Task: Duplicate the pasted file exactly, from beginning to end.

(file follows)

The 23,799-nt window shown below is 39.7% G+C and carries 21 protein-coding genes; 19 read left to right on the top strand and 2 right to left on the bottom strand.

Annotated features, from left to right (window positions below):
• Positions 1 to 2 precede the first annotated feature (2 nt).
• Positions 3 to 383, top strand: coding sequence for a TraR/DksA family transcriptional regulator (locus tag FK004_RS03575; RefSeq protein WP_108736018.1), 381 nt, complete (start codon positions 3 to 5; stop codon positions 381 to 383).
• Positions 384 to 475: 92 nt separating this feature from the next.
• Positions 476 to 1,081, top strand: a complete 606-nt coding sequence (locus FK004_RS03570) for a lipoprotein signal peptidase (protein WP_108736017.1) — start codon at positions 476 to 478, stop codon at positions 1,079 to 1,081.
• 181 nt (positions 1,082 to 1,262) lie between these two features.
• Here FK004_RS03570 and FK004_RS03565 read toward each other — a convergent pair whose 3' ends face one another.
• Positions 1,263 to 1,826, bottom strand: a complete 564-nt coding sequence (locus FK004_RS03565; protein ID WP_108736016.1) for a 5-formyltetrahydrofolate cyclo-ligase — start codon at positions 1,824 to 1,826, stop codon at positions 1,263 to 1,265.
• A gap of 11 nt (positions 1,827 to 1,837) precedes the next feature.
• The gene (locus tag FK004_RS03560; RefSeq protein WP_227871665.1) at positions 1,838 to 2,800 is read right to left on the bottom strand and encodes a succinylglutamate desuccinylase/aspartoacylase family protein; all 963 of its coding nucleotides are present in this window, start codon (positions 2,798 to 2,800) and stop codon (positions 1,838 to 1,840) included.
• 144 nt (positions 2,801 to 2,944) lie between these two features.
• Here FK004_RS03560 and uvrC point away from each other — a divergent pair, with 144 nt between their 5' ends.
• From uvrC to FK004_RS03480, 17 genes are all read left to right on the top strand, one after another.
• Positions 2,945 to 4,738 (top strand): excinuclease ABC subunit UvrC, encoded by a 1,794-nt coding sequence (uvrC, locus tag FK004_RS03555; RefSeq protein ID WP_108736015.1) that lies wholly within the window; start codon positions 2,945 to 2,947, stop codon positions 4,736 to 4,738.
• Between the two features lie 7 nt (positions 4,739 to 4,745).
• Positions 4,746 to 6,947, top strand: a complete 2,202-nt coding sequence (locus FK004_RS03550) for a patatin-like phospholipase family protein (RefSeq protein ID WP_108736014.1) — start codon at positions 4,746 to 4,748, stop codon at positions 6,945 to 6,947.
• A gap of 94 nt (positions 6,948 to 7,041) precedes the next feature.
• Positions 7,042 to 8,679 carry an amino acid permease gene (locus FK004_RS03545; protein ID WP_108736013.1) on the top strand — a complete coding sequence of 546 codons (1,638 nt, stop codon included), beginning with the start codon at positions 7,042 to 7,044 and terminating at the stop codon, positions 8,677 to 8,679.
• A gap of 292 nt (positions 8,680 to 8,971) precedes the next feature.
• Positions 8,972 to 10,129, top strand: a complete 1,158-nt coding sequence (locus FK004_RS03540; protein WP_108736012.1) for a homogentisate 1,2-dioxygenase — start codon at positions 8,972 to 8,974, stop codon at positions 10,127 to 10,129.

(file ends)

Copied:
The 23,799-nt window shown below is 39.7% G+C and carries 21 protein-coding genes; 19 read left to right on the top strand and 2 right to left on the bottom strand.

Annotated features, from left to right (window positions below):
• Positions 1 to 2 precede the first annotated feature (2 nt).
• Positions 3 to 383, top strand: coding sequence for a TraR/DksA family transcriptional regulator (locus tag FK004_RS03575; RefSeq protein WP_108736018.1), 381 nt, complete (start codon positions 3 to 5; stop codon positions 381 to 383).
• Positions 384 to 475: 92 nt separating this feature from the next.
• Positions 476 to 1,081, top strand: a complete 606-nt coding sequence (locus FK004_RS03570) for a lipoprotein signal peptidase (protein WP_108736017.1) — start codon at positions 476 to 478, stop codon at positions 1,079 to 1,081.
• 181 nt (positions 1,082 to 1,262) lie between these two features.
• Here FK004_RS03570 and FK004_RS03565 read toward each other — a convergent pair whose 3' ends face one another.
• Positions 1,263 to 1,826, bottom strand: a complete 564-nt coding sequence (locus FK004_RS03565; protein ID WP_108736016.1) for a 5-formyltetrahydrofolate cyclo-ligase — start codon at positions 1,824 to 1,826, stop codon at positions 1,263 to 1,265.
• A gap of 11 nt (positions 1,827 to 1,837) precedes the next feature.
• The gene (locus tag FK004_RS03560; RefSeq protein WP_227871665.1) at positions 1,838 to 2,800 is read right to left on the bottom strand and encodes a succinylglutamate desuccinylase/aspartoacylase family protein; all 963 of its coding nucleotides are present in this window, start codon (positions 2,798 to 2,800) and stop codon (positions 1,838 to 1,840) included.
• 144 nt (positions 2,801 to 2,944) lie between these two features.
• Here FK004_RS03560 and uvrC point away from each other — a divergent pair, with 144 nt between their 5' ends.
• From uvrC to FK004_RS03480, 17 genes are all read left to right on the top strand, one after another.
• Positions 2,945 to 4,738 (top strand): excinuclease ABC subunit UvrC, encoded by a 1,794-nt coding sequence (uvrC, locus tag FK004_RS03555; RefSeq protein ID WP_108736015.1) that lies wholly within the window; start codon positions 2,945 to 2,947, stop codon positions 4,736 to 4,738.
• Between the two features lie 7 nt (positions 4,739 to 4,745).
• Positions 4,746 to 6,947, top strand: a complete 2,202-nt coding sequence (locus FK004_RS03550) for a patatin-like phospholipase family protein (RefSeq protein ID WP_108736014.1) — start codon at positions 4,746 to 4,748, stop codon at positions 6,945 to 6,947.
• A gap of 94 nt (positions 6,948 to 7,041) precedes the next feature.
• Positions 7,042 to 8,679 carry an amino acid permease gene (locus FK004_RS03545; protein ID WP_108736013.1) on the top strand — a complete coding sequence of 546 codons (1,638 nt, stop codon included), beginning with the start codon at positions 7,042 to 7,044 and terminating at the stop codon, positions 8,677 to 8,679.
• A gap of 292 nt (positions 8,680 to 8,971) precedes the next feature.
• Positions 8,972 to 10,129, top strand: a complete 1,158-nt coding sequence (locus FK004_RS03540; protein WP_108736012.1) for a homogentisate 1,2-dioxygenase — start codon at positions 8,972 to 8,974, stop codon at positions 10,127 to 10,129.